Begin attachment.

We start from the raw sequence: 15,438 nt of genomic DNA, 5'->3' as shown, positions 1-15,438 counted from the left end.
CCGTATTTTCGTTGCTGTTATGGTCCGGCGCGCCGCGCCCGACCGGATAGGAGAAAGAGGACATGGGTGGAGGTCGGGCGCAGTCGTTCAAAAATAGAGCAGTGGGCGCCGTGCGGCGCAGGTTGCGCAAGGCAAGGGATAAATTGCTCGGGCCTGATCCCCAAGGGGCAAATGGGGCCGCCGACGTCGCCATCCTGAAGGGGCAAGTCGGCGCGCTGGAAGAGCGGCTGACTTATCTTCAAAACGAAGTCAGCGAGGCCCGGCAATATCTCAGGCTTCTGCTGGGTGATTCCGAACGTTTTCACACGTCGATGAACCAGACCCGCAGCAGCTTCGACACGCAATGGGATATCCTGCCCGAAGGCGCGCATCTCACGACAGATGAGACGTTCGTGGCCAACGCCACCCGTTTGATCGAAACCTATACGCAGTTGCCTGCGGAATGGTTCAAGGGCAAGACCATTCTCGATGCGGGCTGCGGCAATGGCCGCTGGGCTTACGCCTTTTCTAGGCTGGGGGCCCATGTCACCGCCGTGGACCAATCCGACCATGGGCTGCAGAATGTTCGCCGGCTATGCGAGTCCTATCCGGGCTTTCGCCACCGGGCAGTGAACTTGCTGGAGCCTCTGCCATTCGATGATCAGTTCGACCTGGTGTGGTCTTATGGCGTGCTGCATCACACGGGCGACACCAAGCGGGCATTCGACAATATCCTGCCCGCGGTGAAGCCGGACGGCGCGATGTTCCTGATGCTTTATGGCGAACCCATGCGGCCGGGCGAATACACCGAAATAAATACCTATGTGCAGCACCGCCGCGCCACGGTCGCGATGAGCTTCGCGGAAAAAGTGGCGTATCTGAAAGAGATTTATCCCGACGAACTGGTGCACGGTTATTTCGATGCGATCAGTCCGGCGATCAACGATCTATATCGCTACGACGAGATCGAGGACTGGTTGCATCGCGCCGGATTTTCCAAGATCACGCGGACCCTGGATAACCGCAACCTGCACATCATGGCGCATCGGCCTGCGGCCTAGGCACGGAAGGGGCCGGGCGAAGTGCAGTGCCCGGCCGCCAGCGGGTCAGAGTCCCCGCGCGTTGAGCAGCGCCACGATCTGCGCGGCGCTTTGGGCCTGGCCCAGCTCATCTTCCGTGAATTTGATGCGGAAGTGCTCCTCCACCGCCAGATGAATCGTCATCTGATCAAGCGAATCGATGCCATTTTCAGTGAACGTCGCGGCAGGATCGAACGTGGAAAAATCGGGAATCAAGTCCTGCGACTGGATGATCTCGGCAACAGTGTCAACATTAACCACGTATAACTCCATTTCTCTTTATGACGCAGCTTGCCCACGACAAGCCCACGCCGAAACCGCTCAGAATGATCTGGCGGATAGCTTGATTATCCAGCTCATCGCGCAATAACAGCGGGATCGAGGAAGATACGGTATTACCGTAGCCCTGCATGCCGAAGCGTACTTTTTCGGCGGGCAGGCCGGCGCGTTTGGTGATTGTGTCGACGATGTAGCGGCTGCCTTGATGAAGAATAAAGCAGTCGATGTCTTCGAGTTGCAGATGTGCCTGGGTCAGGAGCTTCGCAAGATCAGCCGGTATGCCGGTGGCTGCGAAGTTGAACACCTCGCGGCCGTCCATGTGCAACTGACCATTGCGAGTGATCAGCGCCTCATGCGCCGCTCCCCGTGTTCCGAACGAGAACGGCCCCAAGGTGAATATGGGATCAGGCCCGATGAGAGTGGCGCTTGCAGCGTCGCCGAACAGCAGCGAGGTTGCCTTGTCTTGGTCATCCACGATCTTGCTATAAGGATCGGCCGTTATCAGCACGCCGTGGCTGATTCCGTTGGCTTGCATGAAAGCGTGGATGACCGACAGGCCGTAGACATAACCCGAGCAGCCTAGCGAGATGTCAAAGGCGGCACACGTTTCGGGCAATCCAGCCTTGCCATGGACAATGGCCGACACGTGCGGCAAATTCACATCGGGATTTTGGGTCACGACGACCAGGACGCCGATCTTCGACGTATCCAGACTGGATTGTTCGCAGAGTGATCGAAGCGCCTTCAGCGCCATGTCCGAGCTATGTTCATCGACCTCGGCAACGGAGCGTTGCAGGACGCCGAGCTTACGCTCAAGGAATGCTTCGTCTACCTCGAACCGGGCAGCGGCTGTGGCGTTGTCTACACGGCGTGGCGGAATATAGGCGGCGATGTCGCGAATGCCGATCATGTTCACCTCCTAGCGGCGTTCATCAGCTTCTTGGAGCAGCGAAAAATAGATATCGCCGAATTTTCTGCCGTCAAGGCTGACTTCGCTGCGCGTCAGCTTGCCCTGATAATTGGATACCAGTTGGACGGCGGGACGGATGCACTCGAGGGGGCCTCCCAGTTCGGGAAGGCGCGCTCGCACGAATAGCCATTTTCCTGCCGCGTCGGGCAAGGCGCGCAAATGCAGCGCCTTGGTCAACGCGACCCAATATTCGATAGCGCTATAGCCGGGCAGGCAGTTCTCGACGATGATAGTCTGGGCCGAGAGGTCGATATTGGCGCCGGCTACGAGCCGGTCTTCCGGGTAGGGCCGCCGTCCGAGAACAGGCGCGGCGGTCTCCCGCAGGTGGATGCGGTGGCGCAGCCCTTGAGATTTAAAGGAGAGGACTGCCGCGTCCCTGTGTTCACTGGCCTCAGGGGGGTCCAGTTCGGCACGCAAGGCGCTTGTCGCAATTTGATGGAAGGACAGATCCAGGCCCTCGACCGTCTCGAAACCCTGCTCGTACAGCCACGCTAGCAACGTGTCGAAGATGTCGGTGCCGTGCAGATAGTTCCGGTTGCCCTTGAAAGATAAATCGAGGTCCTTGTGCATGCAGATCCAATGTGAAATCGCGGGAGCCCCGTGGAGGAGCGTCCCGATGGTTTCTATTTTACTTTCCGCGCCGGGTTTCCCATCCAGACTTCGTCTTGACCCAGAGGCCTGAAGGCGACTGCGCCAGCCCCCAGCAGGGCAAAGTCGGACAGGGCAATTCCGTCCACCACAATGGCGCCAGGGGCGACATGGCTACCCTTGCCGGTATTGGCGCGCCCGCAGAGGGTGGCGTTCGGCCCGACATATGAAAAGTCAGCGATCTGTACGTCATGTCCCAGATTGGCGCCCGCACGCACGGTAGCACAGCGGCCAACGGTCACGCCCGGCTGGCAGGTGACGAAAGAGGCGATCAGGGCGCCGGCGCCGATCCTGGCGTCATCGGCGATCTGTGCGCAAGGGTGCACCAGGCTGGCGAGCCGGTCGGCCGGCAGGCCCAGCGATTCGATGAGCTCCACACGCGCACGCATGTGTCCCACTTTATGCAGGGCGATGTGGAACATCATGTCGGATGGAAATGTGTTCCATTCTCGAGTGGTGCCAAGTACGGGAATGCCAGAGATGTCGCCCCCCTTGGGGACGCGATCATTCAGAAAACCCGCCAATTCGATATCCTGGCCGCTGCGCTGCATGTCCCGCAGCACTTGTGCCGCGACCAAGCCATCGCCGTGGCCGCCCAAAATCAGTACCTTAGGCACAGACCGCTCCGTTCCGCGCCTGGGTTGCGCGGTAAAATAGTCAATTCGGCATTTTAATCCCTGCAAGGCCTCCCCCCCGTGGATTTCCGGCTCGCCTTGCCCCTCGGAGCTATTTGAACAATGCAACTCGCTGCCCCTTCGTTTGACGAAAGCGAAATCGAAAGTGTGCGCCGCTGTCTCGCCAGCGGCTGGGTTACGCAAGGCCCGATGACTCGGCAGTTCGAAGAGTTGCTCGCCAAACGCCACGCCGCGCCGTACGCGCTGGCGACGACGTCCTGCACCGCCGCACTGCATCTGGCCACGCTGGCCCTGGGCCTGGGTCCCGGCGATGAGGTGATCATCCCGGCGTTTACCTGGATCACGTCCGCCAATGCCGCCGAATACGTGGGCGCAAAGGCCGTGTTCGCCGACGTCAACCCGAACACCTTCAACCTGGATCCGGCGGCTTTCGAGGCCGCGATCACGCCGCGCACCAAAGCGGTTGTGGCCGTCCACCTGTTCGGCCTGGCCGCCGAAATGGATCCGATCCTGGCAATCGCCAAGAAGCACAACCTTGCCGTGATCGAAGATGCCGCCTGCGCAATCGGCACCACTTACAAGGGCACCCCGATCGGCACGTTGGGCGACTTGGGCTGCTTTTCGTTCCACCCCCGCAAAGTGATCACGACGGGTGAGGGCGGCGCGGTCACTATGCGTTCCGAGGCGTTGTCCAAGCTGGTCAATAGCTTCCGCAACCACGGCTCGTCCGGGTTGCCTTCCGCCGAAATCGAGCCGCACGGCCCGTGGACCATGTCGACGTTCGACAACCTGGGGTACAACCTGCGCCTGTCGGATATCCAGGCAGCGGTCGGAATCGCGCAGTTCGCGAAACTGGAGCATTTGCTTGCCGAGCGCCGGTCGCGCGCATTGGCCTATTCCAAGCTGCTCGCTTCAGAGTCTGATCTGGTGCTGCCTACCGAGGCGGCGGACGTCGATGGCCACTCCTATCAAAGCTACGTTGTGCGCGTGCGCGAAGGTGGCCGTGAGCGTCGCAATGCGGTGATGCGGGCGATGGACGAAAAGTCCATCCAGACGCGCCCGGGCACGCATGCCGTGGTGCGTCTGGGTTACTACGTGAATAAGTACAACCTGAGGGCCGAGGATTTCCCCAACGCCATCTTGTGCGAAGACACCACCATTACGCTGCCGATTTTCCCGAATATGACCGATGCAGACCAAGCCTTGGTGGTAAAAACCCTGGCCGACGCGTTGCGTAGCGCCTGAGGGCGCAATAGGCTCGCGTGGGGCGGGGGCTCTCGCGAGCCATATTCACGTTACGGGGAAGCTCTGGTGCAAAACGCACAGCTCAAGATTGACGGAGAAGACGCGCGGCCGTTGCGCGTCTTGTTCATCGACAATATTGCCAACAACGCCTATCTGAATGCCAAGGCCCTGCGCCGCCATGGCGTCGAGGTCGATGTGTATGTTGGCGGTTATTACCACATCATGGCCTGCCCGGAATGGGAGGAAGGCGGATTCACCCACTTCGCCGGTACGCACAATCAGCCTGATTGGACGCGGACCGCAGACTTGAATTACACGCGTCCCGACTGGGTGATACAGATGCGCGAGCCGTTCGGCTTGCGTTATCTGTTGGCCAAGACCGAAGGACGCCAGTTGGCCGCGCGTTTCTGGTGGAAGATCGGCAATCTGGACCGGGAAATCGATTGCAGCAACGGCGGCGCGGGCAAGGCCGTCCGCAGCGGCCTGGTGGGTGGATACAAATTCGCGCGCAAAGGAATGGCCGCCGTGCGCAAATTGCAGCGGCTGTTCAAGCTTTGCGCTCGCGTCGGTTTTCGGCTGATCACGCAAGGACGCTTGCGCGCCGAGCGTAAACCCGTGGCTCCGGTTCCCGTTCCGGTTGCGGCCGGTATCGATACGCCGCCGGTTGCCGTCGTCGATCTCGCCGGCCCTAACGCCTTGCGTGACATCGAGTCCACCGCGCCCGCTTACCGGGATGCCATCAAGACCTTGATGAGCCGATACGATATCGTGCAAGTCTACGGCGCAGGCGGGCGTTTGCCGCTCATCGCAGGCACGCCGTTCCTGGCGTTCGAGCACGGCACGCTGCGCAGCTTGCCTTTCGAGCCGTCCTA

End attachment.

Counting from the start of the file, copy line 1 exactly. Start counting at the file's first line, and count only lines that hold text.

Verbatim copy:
We start from the raw sequence: 15,438 nt of genomic DNA, 5'->3' as shown, positions 1-15,438 counted from the left end.